If we’re not here to observe the Universe, does it cease to exist?
What if Christ in us is what created the Universe, and it holds together because we are here to observe it?
“Now do you believe that I am in you and you are in me and we are in Him?”
What am I talking about?
Well, honestly, I’m not sure. But I think it all starts with this:
“One of the most bizarre premises of quantum theory, which has long fascinated philosophers and physicists alike, states that by the very act of watching, the observer affects the observed reality.
“In a study reported in the February 26 issue of Nature (Vol. 391, pp. 871-874), researchers at the Weizmann Institute of Science…conducted a highly controlled experiment demonstrating how a beam of electrons is affected by the act of being observed.
“The experiment revealed that the greater the amount of “watching,” the greater the observer’s influence on what actually takes place.”
“When a quantum “observer” is watching Quantum mechanics states that particles can also behave as waves. This can be true for electrons at the submicron level, i.e., at distances measuring less than one micron, or one-thousandth of a millimeter. When behaving as waves, they can simultaneously pass through several openings in a barrier and then meet again at the other side of the barrier. This “meeting” is known as interference.
“Strange as it may sound, interference can only occur when no one is watching. Once an observer begins to watch the particles going through the openings, the picture changes dramatically: if a particle can be seen going through one opening, then it’s clear it didn’t go through another.
“In other words, when under observation, electrons are being “forced” to behave like particles and not like waves. Thus the mere act of observation affects the experimental findings.”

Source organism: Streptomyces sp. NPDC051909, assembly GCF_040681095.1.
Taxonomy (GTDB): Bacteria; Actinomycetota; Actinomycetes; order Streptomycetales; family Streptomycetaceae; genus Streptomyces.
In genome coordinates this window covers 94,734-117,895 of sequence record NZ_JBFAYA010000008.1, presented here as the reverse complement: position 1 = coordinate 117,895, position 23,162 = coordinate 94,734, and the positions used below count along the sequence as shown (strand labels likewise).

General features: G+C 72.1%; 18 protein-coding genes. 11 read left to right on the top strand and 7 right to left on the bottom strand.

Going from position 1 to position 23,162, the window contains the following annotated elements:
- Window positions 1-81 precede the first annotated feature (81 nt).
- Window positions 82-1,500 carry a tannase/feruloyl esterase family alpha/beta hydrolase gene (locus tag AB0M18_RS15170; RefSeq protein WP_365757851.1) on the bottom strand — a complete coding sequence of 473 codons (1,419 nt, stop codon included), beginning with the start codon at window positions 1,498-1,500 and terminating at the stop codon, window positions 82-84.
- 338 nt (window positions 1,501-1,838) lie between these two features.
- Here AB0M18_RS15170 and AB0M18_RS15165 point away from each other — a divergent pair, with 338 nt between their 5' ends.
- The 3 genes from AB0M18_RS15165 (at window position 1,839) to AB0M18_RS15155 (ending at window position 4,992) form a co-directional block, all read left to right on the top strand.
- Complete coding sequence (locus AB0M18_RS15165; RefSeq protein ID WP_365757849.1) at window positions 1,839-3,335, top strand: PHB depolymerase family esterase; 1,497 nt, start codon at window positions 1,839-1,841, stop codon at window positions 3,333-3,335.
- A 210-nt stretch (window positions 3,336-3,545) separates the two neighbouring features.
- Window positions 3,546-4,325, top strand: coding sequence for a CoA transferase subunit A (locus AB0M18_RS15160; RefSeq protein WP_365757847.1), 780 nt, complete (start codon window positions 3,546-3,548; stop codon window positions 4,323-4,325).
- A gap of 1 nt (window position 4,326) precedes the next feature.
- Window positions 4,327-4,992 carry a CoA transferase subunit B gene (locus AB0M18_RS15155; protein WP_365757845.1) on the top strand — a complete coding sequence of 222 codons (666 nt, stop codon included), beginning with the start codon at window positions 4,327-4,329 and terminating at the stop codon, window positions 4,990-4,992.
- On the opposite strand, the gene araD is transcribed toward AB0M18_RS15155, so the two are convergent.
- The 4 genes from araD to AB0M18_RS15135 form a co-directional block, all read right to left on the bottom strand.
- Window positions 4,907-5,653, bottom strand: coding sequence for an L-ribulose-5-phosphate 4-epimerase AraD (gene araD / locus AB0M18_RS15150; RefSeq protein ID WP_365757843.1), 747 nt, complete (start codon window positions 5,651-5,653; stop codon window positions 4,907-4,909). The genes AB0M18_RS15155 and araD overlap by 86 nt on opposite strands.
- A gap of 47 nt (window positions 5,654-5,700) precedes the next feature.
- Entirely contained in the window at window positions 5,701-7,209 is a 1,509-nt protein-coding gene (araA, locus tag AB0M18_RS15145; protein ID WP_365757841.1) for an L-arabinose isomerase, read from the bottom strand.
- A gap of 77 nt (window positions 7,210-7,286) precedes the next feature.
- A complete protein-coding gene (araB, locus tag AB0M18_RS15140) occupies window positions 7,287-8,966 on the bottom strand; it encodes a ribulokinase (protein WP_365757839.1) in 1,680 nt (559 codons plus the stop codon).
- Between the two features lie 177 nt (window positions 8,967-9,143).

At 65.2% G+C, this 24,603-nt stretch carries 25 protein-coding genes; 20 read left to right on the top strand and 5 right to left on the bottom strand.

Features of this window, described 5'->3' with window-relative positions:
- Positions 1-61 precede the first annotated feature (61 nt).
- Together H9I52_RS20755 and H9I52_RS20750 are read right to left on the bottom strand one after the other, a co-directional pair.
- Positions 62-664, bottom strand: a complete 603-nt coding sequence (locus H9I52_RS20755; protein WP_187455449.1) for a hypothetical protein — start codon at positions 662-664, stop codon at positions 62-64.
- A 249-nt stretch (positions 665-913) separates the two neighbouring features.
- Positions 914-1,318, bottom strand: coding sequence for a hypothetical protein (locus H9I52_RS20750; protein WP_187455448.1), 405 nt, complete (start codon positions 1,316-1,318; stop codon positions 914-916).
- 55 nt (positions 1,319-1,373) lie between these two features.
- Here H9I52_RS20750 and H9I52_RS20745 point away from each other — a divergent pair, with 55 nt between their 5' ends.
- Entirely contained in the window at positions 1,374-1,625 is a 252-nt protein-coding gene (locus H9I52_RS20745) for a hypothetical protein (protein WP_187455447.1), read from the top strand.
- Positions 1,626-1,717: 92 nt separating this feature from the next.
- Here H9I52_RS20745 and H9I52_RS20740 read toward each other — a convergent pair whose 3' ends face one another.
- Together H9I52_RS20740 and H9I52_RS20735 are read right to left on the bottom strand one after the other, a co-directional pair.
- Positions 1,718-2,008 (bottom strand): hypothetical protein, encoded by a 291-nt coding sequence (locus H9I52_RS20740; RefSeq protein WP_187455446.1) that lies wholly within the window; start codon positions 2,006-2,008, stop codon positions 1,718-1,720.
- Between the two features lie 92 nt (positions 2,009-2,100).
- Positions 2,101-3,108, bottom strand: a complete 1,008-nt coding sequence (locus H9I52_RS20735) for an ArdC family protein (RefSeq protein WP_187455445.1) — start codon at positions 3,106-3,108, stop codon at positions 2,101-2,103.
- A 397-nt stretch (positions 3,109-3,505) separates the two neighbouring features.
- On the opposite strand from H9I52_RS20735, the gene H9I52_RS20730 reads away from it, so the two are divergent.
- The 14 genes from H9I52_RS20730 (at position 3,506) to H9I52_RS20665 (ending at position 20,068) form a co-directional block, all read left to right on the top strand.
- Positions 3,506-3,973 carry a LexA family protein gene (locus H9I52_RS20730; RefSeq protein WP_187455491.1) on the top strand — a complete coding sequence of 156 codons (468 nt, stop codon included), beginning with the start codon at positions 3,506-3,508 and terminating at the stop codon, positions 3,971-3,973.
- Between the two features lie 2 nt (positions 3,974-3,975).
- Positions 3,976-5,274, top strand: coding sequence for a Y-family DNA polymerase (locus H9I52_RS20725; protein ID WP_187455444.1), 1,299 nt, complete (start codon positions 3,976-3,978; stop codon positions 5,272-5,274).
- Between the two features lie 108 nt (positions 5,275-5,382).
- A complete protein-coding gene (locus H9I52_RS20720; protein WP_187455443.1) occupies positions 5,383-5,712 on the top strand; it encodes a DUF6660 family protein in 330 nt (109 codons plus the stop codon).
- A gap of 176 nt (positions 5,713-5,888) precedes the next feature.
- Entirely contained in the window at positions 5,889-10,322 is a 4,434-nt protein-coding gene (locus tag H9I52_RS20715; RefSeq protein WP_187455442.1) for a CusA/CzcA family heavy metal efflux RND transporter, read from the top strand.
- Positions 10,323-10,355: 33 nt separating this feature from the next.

Now, I’m not a scientist. But reading this makes me want to ask a few questions, like:
- What is it about the observation that changes the behavior of the electron?
- Does this phenomenon only occur with electrons [and photons]?
- What if the observe is blind, does the photon still behave like a particle?
- In other words, is it our eyes that somehow influence the way photons behave? Would a blind observer or someone present or near to the experiment, but not really paying close attention, still impact the photon the same way?
- Could it be that humans give off a low-level magnetic energy [or some other energy] that impacts the way the photons and electrons behave?
Note: Those last three questions are already answered by the original article. Apparently the “observer” isn’t human but is “a tiny yet sophisticated electronic detector that can spot passing electrons.”
Still, I wonder why observation impacts the electron. How does it know we’re watching?
Scientists who study Quantum Mechanics are equally confused by these questions:
“When this “observer effect” was first noticed by the early pioneers of quantum theory, they were deeply troubled. It seemed to undermine the basic assumption behind all science: that there is an objective world out there, irrespective of us. If the way the world behaves depends on how – or if – we look at it, what can “reality” really mean?
“The physicist Pascual Jordan, who worked with quantum guru Niels Bohr in Copenhagen in the 1920s, put it like this: “Observations not only disturb what has to be measured, they produce it… We compel [a quantum particle] to assume a definite position.” In other words, Jordan said, “we ourselves produce the results of measurements.”
“If that is so, objective reality seems to go out of the window.”